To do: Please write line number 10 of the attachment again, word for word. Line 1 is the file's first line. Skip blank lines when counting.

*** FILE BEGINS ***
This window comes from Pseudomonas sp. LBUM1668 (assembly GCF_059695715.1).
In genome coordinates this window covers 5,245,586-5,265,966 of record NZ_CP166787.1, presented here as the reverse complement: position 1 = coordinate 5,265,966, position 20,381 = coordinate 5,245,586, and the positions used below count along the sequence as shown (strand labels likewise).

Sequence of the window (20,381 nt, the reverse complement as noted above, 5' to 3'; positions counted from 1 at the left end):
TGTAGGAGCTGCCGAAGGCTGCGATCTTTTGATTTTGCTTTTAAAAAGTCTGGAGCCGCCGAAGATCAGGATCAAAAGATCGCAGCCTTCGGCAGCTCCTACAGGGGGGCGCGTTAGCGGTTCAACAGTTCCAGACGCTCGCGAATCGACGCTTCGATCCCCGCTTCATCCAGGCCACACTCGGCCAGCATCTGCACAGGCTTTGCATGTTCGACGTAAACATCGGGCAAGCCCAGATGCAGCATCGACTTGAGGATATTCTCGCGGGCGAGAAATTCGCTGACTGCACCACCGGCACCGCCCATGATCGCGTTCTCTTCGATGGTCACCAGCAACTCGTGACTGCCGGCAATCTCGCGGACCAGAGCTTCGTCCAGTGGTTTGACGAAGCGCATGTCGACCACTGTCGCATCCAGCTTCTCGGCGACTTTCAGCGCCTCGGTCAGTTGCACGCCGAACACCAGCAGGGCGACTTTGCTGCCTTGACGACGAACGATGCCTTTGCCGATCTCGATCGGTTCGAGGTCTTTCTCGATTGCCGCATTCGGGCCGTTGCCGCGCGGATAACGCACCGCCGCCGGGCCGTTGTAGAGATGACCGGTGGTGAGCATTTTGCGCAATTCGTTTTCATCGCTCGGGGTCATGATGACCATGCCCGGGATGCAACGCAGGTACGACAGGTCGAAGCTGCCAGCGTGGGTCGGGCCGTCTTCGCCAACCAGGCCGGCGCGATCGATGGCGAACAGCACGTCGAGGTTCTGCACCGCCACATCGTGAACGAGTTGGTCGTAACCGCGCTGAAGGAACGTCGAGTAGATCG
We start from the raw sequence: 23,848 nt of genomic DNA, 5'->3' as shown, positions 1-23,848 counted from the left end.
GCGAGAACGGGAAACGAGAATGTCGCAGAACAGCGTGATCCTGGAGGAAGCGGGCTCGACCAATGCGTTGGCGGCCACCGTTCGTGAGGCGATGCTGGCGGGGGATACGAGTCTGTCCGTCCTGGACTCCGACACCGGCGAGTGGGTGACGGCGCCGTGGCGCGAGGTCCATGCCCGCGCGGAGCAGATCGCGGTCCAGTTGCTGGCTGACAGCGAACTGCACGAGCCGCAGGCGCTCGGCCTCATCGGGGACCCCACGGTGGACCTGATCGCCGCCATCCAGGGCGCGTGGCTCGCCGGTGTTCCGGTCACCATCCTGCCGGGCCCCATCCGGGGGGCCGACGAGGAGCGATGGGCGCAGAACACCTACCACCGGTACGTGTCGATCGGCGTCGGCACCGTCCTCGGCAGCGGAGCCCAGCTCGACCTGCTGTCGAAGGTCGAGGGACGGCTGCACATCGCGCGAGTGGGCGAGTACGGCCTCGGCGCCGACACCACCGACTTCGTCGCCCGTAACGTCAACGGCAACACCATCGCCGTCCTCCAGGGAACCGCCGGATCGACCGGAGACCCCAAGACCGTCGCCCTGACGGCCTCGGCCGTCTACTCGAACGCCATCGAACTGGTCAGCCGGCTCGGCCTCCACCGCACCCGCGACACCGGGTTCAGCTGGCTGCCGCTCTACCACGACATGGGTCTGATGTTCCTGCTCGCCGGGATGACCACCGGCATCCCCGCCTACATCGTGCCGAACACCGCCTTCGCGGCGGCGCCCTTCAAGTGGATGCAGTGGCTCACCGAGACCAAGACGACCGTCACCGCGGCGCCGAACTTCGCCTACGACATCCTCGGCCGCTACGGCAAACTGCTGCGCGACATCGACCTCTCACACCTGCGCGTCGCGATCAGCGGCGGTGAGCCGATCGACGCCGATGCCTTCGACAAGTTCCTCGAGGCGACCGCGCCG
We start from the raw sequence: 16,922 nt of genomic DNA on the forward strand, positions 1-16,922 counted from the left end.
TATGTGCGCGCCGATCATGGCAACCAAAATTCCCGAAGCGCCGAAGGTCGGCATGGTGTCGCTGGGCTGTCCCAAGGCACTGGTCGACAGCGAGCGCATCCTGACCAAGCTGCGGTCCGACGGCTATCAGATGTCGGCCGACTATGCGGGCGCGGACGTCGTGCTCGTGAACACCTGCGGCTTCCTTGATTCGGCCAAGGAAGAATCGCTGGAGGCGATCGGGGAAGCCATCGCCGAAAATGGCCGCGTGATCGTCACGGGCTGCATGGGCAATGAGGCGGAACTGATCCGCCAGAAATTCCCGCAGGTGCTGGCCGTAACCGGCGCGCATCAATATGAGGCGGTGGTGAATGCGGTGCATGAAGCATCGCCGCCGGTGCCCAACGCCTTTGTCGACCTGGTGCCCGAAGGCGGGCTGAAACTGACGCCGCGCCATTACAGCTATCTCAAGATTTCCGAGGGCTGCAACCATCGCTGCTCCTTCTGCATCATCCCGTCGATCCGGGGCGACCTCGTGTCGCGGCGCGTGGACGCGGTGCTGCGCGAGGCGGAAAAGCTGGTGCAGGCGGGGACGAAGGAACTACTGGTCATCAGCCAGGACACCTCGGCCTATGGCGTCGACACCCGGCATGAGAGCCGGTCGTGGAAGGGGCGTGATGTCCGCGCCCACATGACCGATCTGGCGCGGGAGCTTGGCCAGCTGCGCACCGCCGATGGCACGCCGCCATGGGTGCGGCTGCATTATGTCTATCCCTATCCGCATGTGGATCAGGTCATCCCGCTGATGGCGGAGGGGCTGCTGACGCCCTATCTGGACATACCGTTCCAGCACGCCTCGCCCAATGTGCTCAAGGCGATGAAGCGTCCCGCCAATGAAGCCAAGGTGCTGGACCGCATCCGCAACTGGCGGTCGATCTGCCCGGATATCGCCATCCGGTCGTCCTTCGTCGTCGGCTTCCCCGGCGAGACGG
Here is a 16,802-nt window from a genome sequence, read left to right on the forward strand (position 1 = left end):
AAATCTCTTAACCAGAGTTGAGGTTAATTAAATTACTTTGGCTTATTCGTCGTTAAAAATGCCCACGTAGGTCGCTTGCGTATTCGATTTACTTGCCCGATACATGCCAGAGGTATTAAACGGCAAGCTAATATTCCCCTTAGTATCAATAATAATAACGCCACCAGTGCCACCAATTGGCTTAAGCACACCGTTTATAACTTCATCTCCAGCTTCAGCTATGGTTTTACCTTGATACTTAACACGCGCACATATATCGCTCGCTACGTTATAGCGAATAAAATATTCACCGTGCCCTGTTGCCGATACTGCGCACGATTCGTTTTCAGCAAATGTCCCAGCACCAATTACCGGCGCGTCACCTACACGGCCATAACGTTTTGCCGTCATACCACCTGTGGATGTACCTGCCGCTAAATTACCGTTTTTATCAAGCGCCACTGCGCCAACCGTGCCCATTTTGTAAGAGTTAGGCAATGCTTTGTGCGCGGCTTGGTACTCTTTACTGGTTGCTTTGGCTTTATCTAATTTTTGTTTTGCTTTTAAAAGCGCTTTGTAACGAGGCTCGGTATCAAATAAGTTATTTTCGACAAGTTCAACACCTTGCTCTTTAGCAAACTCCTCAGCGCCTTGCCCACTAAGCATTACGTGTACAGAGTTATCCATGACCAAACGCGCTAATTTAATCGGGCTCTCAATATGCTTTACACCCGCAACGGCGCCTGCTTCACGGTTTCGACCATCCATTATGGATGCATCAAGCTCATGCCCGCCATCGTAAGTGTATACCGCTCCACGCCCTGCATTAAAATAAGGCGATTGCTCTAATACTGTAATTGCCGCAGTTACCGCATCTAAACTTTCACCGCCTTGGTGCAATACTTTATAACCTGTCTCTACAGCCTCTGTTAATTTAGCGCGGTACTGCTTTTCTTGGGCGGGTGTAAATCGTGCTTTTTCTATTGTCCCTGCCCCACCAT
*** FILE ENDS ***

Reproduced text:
AAATCTCTTAACCAGAGTTGAGGTTAATTAAATTACTTTGGCTTATTCGTCGTTAAAAATGCCCACGTAGGTCGCTTGCGTATTCGATTTACTTGCCCGATACATGCCAGAGGTATTAAACGGCAAGCTAATATTCCCCTTAGTATCAATAATAATAACGCCACCAGTGCCACCAATTGGCTTAAGCACACCGTTTATAACTTCATCTCCAGCTTCAGCTATGGTTTTACCTTGATACTTAACACGCGCACATATATCGCTCGCTACGTTATAGCGAATAAAATATTCACCGTGCCCTGTTGCCGATACTGCGCACGATTCGTTTTCAGCAAATGTCCCAGCACCAATTACCGGCGCGTCACCTACACGGCCATAACGTTTTGCCGTCATACCACCTGTGGATGTACCTGCCGCTAAATTACCGTTTTTATCAAGCGCCACTGCGCCAACCGTGCCCATTTTGTAAGAGTTAGGCAATGCTTTGTGCGCGGCTTGGTACTCTTTACTGGTTGCTTTGGCTTTATCTAATTTTTGTTTTGCTTTTAAAAGCGCTTTGTAACGAGGCTCGGTATCAAATAAGTTATTTTCGACAAGTTCAACACCTTGCTCTTTAGCAAACTCCTCAGCGCCTTGCCCACTAAGCATTACGTGTACAGAGTTATCCATGACCAAACGCGCTAATTTAATCGGGCTCTCAATATGCTTTACACCCGCAACGGCGCCTGCTTCACGGTTTCGACCATCCATTATGGATGCATCAAGCTCATGCCCGCCATCGTAAGTGTATACCGCTCCACGCCCTGCATTAAAATAAGGCGATTGCTCTAATACTGTAATTGCCGCAGTTACCGCATCTAAACTTTCACCGCCTTGGTGCAATACTTTATAACCTGTCTCTACAGCCTCTGTTAATTTAGCGCGGTACTGCTTTTCTTGGGCGGGTGTAAATCGTGCTTTTTCTATTGTCCCTGCCCCACCAT